Facebook to feature file-sharing device
The creators of thefacebook.com have recently released a new, highly-anticipated addition to their popular college student network to Harvard and Stanford University students. Wirehog, a direct user-to-user file-sharing program, offers hope to all student file sharers who have been fearful under the shadow of the Recording Industry Association of America and Motion Picture Association of America litigation.
Wirehog, which creator Mark Zuckerberg said will be available at Dartmouth sometime this week, allows "friend networks" from thefacebook.com to share personal photos and other media files with each other, in a way that seems to circumvent the monitoring methods employed by the RIAA and the MPAA.
Unlike more common file-sharing programs such as Kazaa and Gnutella, whose users have been the targets of recent lawsuits, direct file searching is not available through Wirehog. Users connect directly to their friends' computers and can only access files already designated for sharing.
The RIAA and MPAA pursue illegal file sharers by connecting to peer-to-peer networks and searching for specific movie or music files owned by their members. Once a user is found sharing such illegal files, the RIAA or MPAA download the offending file, make a note of the user's Internet Protocol address and choose whether or not to pursue a lawsuit against the individual.
Such methods would be much more difficult with a program like Wirehog. According to Zuckerberg, currently a junior at Harvard, the program should not be considered a file-sharing program.
"It's not a file-sharing program in the traditional sense," he said. "The experience is a little different. It's about seeing what your friends have. It's much more social."
While Dartmouth does not condone file sharing of copyrighted material, Computing Services does not monitor network activity in order to respect students' privacy, said Robert Donin, Dartmouth's general counsel, in an interview last week.
"I would encourage people to use legal providers [of copyrighted material]," he said, citing online music and movie websites for file sharing purposes, as opposed to peer-to-peer programs.
The Wirehog application is actually more similar to the file sharing available through instant messaging programs. Instant messenger file sharing is often bogged down behind several layers of network and computer firewalls; Wirehog programmers were able engineer their program to evade those obstacles.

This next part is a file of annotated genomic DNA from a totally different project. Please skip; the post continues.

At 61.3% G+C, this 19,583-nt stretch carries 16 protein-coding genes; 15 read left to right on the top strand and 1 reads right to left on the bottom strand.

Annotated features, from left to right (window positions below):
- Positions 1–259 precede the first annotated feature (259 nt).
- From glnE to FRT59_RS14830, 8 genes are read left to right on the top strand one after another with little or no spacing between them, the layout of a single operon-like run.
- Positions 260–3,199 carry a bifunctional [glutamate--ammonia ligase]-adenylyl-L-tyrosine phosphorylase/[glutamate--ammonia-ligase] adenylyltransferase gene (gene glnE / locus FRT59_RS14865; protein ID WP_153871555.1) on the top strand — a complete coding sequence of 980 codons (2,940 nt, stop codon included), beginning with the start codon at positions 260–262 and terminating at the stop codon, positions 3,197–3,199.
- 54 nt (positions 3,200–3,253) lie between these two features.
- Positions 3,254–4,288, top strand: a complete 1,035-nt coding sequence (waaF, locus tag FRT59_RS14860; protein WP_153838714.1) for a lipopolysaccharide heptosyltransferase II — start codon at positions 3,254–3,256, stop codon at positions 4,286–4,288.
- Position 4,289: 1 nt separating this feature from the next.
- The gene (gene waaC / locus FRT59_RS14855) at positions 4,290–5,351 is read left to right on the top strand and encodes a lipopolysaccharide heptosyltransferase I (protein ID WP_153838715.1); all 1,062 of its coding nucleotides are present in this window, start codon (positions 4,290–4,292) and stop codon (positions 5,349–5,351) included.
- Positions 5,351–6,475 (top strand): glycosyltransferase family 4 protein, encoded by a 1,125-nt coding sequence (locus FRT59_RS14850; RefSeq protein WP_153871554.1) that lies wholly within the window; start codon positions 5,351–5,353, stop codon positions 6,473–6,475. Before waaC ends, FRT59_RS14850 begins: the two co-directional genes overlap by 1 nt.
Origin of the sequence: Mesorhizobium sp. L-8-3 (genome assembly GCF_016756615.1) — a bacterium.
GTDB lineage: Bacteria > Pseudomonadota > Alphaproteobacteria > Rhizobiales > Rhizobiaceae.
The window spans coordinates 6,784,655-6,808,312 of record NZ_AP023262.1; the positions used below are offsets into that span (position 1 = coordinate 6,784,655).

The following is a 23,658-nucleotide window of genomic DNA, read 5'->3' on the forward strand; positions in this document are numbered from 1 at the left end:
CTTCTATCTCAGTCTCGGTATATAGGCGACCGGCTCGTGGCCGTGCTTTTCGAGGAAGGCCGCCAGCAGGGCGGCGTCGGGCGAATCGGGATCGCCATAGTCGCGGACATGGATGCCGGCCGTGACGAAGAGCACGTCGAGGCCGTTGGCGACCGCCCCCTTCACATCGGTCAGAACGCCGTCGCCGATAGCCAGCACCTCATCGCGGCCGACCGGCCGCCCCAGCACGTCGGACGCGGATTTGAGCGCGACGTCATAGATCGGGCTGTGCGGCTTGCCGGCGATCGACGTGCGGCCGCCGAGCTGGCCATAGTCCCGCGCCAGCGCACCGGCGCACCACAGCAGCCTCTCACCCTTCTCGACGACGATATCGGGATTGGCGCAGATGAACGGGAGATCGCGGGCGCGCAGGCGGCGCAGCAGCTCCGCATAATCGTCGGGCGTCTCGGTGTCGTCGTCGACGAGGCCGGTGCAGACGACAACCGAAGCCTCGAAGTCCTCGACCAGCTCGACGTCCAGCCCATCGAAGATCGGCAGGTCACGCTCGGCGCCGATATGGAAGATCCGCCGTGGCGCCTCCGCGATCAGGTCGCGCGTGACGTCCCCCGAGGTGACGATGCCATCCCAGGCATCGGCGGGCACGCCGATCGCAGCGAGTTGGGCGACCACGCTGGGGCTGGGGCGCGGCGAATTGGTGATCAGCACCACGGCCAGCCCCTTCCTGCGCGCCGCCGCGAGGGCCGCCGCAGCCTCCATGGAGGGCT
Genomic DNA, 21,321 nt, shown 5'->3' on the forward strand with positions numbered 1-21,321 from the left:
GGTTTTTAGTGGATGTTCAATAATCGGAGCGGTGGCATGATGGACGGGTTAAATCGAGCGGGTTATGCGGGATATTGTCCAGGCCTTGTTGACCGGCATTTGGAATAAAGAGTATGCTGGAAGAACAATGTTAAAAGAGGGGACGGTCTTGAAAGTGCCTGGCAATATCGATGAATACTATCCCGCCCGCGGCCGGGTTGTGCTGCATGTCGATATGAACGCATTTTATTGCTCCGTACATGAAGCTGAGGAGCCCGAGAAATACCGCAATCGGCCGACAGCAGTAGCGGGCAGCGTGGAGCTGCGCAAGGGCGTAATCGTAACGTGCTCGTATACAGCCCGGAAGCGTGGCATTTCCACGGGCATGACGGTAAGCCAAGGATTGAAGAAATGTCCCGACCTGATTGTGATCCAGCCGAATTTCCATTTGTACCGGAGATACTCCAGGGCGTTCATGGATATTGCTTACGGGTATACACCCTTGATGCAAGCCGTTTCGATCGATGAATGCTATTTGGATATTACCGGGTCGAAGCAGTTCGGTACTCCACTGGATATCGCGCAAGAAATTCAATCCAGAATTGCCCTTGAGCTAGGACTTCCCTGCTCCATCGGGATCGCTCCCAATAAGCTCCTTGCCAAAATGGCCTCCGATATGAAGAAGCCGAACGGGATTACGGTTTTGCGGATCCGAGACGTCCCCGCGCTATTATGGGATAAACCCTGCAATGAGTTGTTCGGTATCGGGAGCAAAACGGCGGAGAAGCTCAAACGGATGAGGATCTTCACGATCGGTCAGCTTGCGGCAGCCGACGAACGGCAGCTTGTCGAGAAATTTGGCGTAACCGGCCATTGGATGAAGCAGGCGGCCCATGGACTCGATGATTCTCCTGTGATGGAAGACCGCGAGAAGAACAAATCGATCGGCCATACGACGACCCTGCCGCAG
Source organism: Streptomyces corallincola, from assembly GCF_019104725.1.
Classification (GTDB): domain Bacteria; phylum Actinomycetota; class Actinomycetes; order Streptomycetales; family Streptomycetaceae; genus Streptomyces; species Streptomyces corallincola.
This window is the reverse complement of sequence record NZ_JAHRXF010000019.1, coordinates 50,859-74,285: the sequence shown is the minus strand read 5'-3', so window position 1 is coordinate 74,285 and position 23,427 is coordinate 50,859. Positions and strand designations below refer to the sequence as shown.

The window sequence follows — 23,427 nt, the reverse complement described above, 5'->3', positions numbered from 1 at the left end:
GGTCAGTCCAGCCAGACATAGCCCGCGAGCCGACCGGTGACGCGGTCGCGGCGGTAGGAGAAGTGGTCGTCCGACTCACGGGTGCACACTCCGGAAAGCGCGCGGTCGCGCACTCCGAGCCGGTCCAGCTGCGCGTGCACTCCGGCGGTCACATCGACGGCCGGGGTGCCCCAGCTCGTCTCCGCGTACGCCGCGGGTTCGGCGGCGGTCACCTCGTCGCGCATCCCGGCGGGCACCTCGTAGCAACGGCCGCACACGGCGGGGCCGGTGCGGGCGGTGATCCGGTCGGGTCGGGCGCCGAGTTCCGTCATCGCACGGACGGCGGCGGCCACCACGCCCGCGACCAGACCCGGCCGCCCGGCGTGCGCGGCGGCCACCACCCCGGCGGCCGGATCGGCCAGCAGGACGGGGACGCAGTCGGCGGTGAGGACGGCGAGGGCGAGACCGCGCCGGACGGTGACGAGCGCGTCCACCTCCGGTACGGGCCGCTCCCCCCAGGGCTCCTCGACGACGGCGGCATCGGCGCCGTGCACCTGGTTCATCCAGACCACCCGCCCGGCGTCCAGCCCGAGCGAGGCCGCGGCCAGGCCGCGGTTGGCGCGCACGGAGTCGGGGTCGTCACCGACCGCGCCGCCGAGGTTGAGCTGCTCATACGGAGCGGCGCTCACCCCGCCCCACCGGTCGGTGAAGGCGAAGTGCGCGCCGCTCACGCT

"Most of the work was to generate solutions to route people," Zuckerberg said, contrasting the application with peer-to-peer programs. "It's not optimized to make transfers as quickly as possible. It's optimized to connect to people's computers."
Despite this programming, the safety of a computer connected to Wirehog is not compromised, Zuckerberg said, explaining that if behind a firewall, access to a computer is generated from an outside source, by a computer that is not similarly protected.
For students on the Dartmouth campus, frustrated with instant messenger firewall problems, Wirehog is a welcome relief.
"I have problems file sharing with my brother at Cornell over AIM," said Angela Fang '07. "It takes a long time to transfer the file, if it even finishes."
Other students have experienced similar difficulties with other instant messenger programs.
"I use MSN Messenger and Yahoo Messenger and I have trouble sending files through both," said Frank Gutierrez '07. "Connecting to those messengers takes forever also."
The Wirehog program generates a location for a computer on the internet, Zuckerberg said, and can be shared only within a small network of friends -- to friends of friends at most.
The program is also designed to generate manageable folders for the different media files being shared, so that users of Wirehog can easily maneuver through shared files.
Release of the program is now contingent on gauging the capacity of the Wirehog servers. The feedback for the program has been positive, Zuckerberg said. Wirehog will be released more widely once small issues have been ironed out.